Inderscience Publishers

A life cycle greenhouse gas emissions perspective on liquid fuels from unconventional Canadian and US fossil sources

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The life cycle Greenhouse Gas (GHG) emissions associated with the production and use of transportation fuels from conventional and unconventional fossil fuel sources in Canada and the USA are investigated. The studied pathways include reformulated gasoline and low sulphur diesel produced from oil sands, oil shale, coal and natural gas, as well as reference pathways from conventional crude oil. comparison of Life Cycle Assessments (LCAs) completed for these fuels indicates considerable uncertainty in these emissions, illustrating the need for further LCAs with particular attention to completeness and transparency. Based on the considered studies, only one unconventional pathway has better GHG emissions performance than the conventional pathways: Fischer-Tropsch diesel from natural gas. However, the limitations of the data used here and other factors that may restrict a switch to natural gas must be considered. Furthermore, there are considerable opportunities to reduce emissions from the unconventional pathways. There is significant potential to produce liquid transportation fuels from unconventional Canadian and US fossil sources. However, to avoid significant increases in GHG emissions, the life cycle GHG implications of almost all pathways will need to be reduced to respond to upcoming regulatory initiatives and to move towards a more sustainable transportation sector.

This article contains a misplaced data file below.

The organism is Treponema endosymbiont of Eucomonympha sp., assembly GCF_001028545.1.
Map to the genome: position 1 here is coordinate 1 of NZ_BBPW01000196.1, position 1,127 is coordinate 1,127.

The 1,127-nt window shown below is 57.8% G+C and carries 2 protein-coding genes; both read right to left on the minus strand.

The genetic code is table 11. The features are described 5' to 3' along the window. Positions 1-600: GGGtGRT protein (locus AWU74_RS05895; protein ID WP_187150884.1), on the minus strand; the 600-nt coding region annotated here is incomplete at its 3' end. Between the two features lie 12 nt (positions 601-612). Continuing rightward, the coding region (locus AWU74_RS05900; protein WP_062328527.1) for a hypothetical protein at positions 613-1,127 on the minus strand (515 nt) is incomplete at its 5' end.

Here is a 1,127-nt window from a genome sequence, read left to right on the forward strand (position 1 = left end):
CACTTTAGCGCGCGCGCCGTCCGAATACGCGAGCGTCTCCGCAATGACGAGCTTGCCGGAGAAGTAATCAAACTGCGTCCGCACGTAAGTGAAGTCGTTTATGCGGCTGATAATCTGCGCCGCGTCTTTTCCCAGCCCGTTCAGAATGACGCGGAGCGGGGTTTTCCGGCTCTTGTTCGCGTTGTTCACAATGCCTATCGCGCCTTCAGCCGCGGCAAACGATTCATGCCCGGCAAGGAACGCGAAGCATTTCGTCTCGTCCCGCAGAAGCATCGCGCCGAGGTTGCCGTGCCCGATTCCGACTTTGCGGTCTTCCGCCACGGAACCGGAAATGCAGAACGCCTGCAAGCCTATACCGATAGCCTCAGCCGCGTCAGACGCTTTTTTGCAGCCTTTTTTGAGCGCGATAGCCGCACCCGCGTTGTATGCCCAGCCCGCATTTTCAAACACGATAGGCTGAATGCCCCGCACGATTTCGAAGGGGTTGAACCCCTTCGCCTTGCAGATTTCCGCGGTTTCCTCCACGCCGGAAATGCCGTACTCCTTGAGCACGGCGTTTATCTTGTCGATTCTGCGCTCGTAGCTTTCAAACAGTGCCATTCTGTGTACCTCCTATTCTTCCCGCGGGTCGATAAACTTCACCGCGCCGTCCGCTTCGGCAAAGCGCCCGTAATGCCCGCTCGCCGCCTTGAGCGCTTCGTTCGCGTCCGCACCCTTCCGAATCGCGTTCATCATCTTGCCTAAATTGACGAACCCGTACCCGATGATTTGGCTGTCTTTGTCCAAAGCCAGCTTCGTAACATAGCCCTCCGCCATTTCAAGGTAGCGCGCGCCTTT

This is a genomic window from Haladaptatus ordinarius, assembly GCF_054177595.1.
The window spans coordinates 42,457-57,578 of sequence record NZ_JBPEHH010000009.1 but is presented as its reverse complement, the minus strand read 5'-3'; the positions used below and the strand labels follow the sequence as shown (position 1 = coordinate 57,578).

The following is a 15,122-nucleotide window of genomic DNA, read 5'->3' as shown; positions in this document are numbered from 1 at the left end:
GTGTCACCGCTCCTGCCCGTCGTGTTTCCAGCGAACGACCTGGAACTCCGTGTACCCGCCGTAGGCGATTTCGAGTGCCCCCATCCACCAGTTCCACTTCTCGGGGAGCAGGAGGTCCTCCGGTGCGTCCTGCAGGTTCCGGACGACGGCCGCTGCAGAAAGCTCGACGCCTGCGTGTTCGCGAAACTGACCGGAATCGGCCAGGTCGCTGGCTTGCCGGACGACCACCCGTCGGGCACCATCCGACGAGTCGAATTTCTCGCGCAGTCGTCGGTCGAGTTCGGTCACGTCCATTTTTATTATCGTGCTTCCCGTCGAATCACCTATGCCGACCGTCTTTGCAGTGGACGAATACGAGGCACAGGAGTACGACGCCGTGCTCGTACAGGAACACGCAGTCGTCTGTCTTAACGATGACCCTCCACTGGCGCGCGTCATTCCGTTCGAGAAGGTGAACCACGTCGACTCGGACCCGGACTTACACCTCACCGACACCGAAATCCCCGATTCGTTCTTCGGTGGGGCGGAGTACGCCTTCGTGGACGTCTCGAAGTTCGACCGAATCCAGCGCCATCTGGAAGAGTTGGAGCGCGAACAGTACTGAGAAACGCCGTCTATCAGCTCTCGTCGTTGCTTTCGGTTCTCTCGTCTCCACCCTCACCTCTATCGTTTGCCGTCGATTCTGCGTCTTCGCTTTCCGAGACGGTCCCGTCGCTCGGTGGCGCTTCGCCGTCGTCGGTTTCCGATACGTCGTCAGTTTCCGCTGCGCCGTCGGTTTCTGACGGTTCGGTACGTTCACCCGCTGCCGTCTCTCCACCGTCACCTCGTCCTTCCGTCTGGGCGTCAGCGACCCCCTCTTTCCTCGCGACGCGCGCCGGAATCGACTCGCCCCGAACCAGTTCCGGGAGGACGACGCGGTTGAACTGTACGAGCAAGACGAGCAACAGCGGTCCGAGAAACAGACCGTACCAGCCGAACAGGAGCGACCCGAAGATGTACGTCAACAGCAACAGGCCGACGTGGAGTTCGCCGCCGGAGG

Keywords: oil sands, oil shale, coal-to-liquids, CTL, gas-to-liquids, GTL, natural gas, life cycle assessment, LCA, greenhouse gases, GHG emissions, transportation fuels, global warming, fossil fuels, Canada, USA, United States, reformulated gasoline, low sulphur diesel, sustainable transport, sustainability, sustainable development

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